Caregivers of children with neurodevelopmental disorders also report greater psychological and psychosocial distress than caregivers of neurotypical children [12,13]. According to Higgins and colleagues, two-fifths of caregivers of children with ASD reported “some form of physical, emotional, financial or marital relationship stress”, with a quarter reporting negative effects on family life. Although the physical, social, and financial burden of caring for a child with a disability may cause much of the psychological distress felt by caregivers, these difficulties may be exacerbated by stigma.

Stigma as perceived by caregivers presents a unique opportunity for study from a novel perspective. Link and Phelan [6] stated that one major challenge to studying stigma is the lack of perspective since most scientists do not belong to the stigmatized group. As neurotypical caregivers of children on the spectrum, the parents who participated in our study could act as the bridge between the stigmatized group and creation of a better understanding of stigma enacted against children with ASD. In particular, we were interested in exploring the strategies these parents used to respond to perceived and enacted stigma that the Link and Phelan model describes.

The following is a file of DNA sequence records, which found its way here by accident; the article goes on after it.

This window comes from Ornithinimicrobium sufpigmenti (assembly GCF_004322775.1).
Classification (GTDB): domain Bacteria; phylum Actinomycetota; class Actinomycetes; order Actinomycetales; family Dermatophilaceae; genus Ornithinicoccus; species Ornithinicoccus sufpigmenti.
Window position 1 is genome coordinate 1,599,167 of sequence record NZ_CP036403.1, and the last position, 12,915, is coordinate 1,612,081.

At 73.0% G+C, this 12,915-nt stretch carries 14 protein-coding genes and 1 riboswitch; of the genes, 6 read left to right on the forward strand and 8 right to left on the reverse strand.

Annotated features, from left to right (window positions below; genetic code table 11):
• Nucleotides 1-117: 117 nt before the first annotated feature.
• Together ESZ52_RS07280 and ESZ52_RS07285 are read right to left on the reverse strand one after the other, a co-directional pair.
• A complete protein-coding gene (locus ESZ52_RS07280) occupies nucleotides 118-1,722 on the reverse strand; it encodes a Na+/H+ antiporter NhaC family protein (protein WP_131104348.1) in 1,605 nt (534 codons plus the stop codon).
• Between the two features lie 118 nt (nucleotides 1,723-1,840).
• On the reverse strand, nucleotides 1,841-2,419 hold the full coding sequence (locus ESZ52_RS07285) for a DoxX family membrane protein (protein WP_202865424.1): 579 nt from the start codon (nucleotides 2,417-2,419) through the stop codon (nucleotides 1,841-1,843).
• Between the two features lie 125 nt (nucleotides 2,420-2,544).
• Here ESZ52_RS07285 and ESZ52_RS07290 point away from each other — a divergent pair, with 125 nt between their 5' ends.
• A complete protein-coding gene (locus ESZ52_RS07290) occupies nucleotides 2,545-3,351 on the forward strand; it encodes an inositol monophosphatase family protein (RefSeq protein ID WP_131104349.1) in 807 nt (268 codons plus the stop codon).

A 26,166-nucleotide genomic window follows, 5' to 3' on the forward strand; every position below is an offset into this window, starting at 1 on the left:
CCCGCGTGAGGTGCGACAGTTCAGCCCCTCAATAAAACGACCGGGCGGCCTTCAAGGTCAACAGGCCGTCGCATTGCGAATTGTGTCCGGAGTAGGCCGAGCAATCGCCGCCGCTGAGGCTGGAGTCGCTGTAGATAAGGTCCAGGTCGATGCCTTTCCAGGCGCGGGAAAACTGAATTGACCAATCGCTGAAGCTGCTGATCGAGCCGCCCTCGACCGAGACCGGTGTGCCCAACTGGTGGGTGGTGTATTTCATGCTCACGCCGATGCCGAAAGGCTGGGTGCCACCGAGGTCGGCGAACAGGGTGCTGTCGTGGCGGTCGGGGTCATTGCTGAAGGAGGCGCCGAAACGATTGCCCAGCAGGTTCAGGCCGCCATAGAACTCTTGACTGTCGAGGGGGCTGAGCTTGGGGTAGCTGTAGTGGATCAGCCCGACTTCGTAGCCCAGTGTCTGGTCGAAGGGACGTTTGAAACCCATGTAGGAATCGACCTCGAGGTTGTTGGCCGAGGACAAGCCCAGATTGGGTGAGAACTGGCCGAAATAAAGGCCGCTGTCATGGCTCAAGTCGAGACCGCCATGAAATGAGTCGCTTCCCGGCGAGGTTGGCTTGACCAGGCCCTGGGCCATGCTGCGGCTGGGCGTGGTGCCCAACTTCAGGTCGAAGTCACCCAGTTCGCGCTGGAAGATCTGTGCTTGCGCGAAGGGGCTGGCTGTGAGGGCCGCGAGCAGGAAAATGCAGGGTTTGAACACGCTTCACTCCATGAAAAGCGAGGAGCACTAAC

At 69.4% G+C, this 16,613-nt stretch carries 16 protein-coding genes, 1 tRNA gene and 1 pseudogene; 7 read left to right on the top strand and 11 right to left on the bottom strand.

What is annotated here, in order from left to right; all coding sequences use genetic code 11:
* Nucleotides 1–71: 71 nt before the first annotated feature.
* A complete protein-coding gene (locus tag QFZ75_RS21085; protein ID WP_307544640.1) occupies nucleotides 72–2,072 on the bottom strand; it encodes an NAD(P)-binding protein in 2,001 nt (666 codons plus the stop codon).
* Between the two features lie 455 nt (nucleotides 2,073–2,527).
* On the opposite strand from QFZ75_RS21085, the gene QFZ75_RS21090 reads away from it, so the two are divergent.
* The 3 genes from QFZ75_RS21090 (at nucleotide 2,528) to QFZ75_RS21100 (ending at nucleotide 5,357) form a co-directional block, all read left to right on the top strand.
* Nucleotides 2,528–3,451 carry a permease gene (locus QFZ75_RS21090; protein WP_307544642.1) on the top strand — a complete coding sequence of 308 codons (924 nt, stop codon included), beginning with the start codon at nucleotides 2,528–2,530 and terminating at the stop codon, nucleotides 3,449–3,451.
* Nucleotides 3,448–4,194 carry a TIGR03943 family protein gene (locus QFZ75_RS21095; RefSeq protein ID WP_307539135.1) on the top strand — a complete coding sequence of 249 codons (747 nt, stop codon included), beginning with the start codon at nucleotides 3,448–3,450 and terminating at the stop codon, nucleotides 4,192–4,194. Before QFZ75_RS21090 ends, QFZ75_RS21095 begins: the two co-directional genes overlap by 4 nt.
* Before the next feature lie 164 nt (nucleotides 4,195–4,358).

Our study sought to explore stigma associated with ASD through the reports of the child’s parents. Specifically, we were interested in documenting hurtful words that parents of children with ASD heard in public situations. Another major aim of this study was to investigate whether the themes of parent’s response strategies emerge as they grappled with hurtful statements and stigma. Finally, we analyzed parent’s responses to isolate the strategy that appeared more advantageous to parents when responding to people making hurtful statements. The significant conclusion from this study is that the educational efforts of parents, who used proactive strategies to educate the public about autism spectrum disorders, are likely to decrease stigma and increase understanding, tolerance, and acceptance of those on the spectrum and their parents.



The study sample and surveying procedures have been described previously [3,14,15].

Sample identification and selection

Participants in the study were parents included in the Simons Simplex Collection (SSC) who were participants in the Simons Foundation Autism Research Initiative (SFARI). The Interactive Autism Network (IAN) was hired to manage participant’s data in “SSC@IAN”. SSC@IAN is an international sample of 1,460 families who consented to have their genotypic and phenotypic information used by researchers.